SPECIAL FROM Grandparents.com
Odds are, you know an older adult who’s fallen in her home. Perhaps she ended up with a few bruises, or maybe her injuries sent her to the hospital with a dislocated shoulder, broken hip, or worse. Possibly, it’s happened to you.
You’re not alone. According to the National Institute of Health (NIH), a third of Americans age 65 and up fall each year. Of that group, more than 1.6 million end up in the emergency room with their wounds. "Among older adults," the NIH claims, "falls are the number one cause of fractures, hospital admissions for trauma, loss of independence, and injury deaths."
Frequently, tumbles occur for environmental reasons, like clutter or slippery floors. But they’re also likely to result from bodily factors, ranging from poor eyesight to low blood pressure to, significantly, problems with balance and strength, which worsen as we age. And while any exercise can alleviate these physical issues, new research shows that one activity could be particularly helpful to seniors in terms of averting spills: swimming.
In October 2014, a University of Western Sydney study of 1,667 Australian men age 70-plus showed that swimmers had "significantly lower risks of falling," meaning they took 33 percent fewer nosedives than other participants, including runners and golfers. What’s more, researchers found that swimmers had less "postural sway"; they wavered less than other men when tested in a standing position, indicating better balance.
The results indicate that swimming and a lack of falls are linked, but they don't prove that swimming directly prevents falls. Still, aquatic therapists and swim teachers find there’s a noticeable difference in clients who swim, even when they do actually trip. "From what I’ve seen," says Cheryl Clark, Therapeutic Aquatic Coordinator at Sibley Memorial Hospital, part of the Johns Hopkins group, "Most of my clients, if they have a fall, usually don’t break anything. They get bruised, yes, but they don’t break anything."
Swimming vs. Other Sports It’s long been known that swimming has a multitude of health benefits for older adults. Research shows it can:
Doing a few laps has even been said to prolong life; one 2008 NIH-sponsored analysis of over 40,000 men showed swimmers had lower mortality rates than non-exercisers, walkers, and joggers. Plus, "In addition to the physical wellbeing, our mental health will be positively influenced due to increased brain circulation and relaxation," says Diane Platz, Vice President of the Aquatic Section of the American Physical Therapy Association. Until the Australian experiment, however, no significant study has compared swimming with other activities for avoiding falls.
"The really nice thing about exercising in the water is that it works all muscles of the core, arms and legs, depending on how you move in the water and how deep you are submerged," says Platz. What’s more, "Aquatic exercises will increase flexibility of our joints, as well as the strength and endurance of our muscles." That comprehensive workout is what improves your stability, perhaps moreso than running, walking, or golfing.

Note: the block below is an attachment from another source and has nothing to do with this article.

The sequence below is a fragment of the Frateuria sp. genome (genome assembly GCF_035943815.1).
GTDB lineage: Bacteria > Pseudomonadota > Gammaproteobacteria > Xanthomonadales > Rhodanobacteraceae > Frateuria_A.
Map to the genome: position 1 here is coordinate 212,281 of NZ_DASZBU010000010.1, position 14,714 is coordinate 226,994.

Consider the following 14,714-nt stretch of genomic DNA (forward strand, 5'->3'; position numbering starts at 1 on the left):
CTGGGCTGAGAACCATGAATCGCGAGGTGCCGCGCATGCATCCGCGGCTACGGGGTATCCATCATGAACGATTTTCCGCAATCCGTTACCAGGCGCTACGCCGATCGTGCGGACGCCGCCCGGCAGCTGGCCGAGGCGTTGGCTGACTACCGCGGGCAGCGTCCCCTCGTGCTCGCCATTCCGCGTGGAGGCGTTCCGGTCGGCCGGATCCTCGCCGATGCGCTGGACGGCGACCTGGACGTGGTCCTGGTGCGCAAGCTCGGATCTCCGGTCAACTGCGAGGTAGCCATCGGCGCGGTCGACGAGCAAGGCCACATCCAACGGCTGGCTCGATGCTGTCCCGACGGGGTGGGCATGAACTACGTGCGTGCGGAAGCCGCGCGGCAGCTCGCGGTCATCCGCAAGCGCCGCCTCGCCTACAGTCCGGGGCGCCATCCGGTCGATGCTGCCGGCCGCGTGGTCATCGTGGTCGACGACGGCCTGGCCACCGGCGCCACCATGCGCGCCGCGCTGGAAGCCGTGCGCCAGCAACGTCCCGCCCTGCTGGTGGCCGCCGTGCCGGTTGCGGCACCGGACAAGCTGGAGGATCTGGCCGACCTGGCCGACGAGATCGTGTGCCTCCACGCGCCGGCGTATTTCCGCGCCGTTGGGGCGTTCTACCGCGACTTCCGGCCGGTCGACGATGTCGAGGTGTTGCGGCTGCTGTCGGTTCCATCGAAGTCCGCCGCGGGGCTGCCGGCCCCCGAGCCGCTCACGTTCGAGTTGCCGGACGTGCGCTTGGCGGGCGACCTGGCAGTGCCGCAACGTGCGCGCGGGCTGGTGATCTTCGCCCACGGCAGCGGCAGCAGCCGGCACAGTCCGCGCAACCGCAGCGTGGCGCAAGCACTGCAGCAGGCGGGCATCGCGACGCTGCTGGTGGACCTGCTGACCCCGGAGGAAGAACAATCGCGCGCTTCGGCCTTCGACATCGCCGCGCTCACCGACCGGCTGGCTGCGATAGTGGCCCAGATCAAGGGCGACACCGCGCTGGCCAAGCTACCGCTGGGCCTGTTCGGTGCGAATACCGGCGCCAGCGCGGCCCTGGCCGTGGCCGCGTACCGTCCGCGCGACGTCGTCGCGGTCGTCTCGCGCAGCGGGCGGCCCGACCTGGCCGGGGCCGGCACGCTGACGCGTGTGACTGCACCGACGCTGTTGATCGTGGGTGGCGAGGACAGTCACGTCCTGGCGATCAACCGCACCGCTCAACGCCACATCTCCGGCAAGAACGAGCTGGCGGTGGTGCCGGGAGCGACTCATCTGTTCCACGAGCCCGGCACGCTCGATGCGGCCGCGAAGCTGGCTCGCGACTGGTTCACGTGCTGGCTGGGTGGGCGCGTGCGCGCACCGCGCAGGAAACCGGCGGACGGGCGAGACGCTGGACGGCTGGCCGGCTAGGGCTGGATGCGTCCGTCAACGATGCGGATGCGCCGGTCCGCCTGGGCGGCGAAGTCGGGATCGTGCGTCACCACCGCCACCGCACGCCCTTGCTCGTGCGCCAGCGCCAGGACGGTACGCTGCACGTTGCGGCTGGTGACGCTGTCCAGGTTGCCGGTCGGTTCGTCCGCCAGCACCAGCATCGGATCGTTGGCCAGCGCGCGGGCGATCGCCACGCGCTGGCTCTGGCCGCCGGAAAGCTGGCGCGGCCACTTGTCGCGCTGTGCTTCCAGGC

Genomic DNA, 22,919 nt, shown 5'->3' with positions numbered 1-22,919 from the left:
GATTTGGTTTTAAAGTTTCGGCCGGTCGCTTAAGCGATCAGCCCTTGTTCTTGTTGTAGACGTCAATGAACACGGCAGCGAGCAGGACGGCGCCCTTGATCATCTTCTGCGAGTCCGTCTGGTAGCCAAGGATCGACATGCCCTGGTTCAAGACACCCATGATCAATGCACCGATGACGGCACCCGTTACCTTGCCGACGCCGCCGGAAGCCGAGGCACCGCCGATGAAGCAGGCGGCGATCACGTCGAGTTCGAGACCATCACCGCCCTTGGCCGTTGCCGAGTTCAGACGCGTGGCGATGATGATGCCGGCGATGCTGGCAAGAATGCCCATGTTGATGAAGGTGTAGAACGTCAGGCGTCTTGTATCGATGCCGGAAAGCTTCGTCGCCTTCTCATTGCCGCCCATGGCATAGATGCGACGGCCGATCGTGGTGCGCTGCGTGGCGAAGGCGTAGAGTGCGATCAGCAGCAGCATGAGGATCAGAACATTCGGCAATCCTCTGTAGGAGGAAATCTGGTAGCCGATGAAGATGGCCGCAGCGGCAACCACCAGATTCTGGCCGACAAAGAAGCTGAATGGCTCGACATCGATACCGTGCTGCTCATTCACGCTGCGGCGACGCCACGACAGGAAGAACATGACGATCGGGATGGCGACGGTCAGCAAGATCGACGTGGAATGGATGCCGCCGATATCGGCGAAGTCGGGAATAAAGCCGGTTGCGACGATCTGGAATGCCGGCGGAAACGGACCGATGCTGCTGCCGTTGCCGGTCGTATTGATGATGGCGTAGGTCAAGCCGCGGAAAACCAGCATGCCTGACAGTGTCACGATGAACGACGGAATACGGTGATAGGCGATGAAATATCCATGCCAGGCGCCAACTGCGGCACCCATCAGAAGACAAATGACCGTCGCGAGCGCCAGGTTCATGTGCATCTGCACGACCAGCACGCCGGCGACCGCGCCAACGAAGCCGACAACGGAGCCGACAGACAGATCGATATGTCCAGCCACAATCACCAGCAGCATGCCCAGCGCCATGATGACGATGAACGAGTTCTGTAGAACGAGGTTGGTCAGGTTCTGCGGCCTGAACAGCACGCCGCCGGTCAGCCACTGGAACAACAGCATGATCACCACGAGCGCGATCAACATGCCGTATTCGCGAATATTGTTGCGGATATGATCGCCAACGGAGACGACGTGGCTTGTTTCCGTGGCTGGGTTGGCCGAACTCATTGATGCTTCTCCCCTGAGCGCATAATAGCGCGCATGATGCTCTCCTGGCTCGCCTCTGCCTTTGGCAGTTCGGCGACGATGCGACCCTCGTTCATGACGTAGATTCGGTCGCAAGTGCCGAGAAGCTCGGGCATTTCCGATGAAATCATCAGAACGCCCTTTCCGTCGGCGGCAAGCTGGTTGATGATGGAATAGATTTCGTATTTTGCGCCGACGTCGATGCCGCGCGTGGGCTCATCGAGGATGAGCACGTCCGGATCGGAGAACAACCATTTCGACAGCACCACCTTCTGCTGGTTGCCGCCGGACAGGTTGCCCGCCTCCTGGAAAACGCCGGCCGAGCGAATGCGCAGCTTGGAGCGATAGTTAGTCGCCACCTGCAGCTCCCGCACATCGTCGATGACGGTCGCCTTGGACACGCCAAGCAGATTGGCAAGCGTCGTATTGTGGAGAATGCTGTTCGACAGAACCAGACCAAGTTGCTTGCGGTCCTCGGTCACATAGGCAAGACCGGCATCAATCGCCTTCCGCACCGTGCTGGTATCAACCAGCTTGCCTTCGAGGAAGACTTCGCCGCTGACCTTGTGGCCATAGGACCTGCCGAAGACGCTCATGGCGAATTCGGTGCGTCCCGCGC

This is especially good news for older adults with shoulder, knee, and hip, problems. "Swimming allows flexibility of the hips—you get the flexion (bending at joints) and extension," says Clark. "Most people over 65 tend to lose that core ability."
For "the mature set," swimming may make more sense than other workouts, as well. "It’s safe for you," says Dr. Jane Katz, a former Olympic swimmer, founder of Global Aquatics, and Professor of Health and Physical Education at John Jay College in New York. "The water slows your change of pace very significantly, and you can easily right yourself [if you lose your balance]." Plus, "It’s something you can do for a lifetime, and that isn’t always the case with other sports." Training in the water alleviates joint pressure—especially on the knees—and can soothe back pain, conditions that can be exacerbated by more intense, land-based workouts. Finally, "It’s something you can do with your entire family. The grandkids will always want to see you and go swimming with you."
Start Swimming Now
To get started swimming, Dr. Katz suggests first finding a venue. "The YMCA is always going to have water exercise," she says. "This time of year, there are many parks departments that have aquatics programs. Some people may have a home pool, and if they’re lucky enough, [the resources] to support a private teacher."
Once you’re situated, you can take a class or create your own regimen, every part of which can take place in the water. "The important thing is to do a warm up (walking, stretching), a main set of exercises (tai chi, yoga), and then finish with a cool-down. It should take a half-hour or so." Dr. Katz’s book, "Your Water Workout", includes quite a few workout ideas. Of course, "Have a medical check, no matter what, before you start."
Finally, to truly improve your balance, swimming should be part of an overall physical fitness plan. "It is important to understand that the forces in the water are different from those on land," says Platz, "and one should incorporate land-based exercises in addition to water-based exercises when the goal is to improve balance on land."
Whatever you decide, it pays to begin swimming post haste, because, as Platz says, "Horizontal and vertical aquatic exercise is healthy, fun and can keep you young!"
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